Over the last ten years, satellite and geographically constrained in
situ observations largely focused on the northern hemisphere have
suggested that annual phytoplankton biomass cycles in bloom-forming
ocean regions cannot be fully understood from environmental properties
controlling phytoplankton division rates (e.g., nutrients and light).
Here, we use multi-year observations from a very large array of robotic
drifting buoys in the Southern Ocean to determine key factors governing
phytoplankton biomass dynamics over the annual cycle. Our analysis
reveals phytoplankton blooming events occurring during periods of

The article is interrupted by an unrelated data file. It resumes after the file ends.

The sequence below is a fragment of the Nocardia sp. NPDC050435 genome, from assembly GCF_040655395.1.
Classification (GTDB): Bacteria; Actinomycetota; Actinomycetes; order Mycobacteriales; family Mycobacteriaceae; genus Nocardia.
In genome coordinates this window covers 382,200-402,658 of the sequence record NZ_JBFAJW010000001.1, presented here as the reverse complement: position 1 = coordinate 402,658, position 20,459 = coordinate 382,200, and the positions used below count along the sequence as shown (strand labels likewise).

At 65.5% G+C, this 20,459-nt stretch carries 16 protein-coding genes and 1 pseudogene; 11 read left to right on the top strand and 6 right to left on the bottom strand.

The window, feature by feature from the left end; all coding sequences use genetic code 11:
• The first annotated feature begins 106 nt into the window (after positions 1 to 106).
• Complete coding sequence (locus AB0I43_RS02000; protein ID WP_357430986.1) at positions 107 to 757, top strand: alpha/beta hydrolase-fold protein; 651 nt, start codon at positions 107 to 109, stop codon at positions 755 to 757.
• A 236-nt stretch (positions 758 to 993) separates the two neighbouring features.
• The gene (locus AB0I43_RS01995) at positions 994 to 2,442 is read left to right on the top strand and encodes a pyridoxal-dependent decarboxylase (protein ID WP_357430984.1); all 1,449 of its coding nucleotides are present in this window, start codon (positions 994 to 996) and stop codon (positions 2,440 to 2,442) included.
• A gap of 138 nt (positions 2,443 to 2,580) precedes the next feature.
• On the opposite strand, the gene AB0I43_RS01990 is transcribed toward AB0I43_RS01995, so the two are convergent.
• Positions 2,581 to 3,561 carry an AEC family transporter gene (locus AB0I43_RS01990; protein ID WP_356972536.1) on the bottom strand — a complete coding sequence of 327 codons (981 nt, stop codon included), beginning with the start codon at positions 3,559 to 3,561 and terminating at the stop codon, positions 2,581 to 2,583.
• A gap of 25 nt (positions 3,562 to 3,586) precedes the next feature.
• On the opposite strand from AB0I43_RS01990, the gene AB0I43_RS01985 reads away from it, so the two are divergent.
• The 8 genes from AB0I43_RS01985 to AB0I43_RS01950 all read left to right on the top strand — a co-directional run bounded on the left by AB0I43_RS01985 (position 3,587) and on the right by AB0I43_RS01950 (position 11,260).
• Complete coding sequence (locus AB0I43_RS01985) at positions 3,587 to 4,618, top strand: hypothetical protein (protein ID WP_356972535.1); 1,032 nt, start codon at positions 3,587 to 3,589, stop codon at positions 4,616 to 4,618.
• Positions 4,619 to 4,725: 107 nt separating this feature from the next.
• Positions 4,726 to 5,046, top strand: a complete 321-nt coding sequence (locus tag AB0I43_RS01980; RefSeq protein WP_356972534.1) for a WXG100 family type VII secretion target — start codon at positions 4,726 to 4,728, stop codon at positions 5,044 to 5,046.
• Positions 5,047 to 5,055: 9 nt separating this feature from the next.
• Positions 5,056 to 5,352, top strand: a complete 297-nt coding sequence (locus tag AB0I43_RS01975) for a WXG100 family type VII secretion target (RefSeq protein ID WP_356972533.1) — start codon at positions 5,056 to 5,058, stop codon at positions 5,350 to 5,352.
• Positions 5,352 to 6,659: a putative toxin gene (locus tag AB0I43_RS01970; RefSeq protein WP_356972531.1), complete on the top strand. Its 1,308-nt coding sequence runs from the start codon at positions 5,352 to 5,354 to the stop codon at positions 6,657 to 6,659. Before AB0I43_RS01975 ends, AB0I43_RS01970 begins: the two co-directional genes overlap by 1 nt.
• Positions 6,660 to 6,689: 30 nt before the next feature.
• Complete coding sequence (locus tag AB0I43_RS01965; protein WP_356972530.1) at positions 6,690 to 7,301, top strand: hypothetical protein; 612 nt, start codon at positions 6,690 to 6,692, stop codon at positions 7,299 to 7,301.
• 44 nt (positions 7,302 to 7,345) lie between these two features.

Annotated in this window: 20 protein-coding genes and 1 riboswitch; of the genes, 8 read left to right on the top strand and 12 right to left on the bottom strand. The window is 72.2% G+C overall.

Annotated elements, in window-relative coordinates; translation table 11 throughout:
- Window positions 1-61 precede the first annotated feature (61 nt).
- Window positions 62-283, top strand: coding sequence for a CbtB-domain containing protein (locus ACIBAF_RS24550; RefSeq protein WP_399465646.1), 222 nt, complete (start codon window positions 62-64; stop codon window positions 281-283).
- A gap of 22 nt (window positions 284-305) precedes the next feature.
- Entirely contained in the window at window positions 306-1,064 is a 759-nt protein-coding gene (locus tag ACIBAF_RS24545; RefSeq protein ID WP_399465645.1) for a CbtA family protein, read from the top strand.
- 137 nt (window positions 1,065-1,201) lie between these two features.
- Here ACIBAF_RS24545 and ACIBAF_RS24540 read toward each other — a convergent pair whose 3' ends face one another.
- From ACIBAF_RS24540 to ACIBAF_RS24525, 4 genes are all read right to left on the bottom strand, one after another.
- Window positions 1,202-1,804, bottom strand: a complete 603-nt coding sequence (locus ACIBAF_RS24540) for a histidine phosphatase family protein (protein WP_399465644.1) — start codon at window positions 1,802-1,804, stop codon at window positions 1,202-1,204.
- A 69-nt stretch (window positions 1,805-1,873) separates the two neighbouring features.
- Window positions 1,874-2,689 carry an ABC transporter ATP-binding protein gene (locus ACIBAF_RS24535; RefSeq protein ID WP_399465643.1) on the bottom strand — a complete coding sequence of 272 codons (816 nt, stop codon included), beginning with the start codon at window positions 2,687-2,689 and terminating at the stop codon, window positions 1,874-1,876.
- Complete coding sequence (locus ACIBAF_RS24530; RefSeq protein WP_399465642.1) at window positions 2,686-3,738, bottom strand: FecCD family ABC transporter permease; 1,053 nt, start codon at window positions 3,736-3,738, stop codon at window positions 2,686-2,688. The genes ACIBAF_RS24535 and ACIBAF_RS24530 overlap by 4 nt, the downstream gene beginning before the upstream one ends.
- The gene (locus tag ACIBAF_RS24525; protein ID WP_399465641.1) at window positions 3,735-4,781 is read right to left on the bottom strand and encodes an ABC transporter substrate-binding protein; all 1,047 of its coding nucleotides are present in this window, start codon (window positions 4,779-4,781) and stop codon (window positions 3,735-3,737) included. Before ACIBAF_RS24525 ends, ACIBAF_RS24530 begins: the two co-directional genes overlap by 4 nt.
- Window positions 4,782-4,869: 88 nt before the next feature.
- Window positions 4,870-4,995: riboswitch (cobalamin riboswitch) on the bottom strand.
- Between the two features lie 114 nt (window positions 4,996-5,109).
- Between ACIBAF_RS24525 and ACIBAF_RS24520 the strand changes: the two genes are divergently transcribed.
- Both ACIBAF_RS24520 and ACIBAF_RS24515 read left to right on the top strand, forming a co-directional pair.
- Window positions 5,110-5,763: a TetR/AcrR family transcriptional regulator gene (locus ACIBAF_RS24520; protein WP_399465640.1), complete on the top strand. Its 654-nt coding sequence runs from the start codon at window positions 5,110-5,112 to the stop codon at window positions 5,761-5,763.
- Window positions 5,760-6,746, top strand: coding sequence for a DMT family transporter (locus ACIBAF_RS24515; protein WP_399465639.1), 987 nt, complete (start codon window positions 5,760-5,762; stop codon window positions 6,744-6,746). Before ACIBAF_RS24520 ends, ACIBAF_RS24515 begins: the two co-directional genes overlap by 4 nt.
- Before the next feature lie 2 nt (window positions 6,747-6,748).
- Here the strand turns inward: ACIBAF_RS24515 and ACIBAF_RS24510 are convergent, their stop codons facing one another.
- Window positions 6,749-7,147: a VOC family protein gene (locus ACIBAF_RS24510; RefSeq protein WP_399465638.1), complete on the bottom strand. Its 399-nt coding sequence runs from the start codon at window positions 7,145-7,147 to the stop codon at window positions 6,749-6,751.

declining division rates, an observation that clearly highlights the
importance of changing loss processes in dictating the evolution of the
bloom. Bloom magnitude is found to be greatest in areas with high
dissolved iron concentrations, consistent with iron being a
well-established primary limiting nutrient in the Southern Ocean.
Projections for expected future seasonal variations in nutrient and
light availability indicate a 10% change in phytoplankton division rate
may be associated with a 50% reduction in mean bloom magnitude and
annual primary productivity in the Southern Ocean. Our results highlight
the importance of quantifying and accounting for both changing
phytoplankton division and loss processes when modeling future changes
in phytoplankton bloom cycles.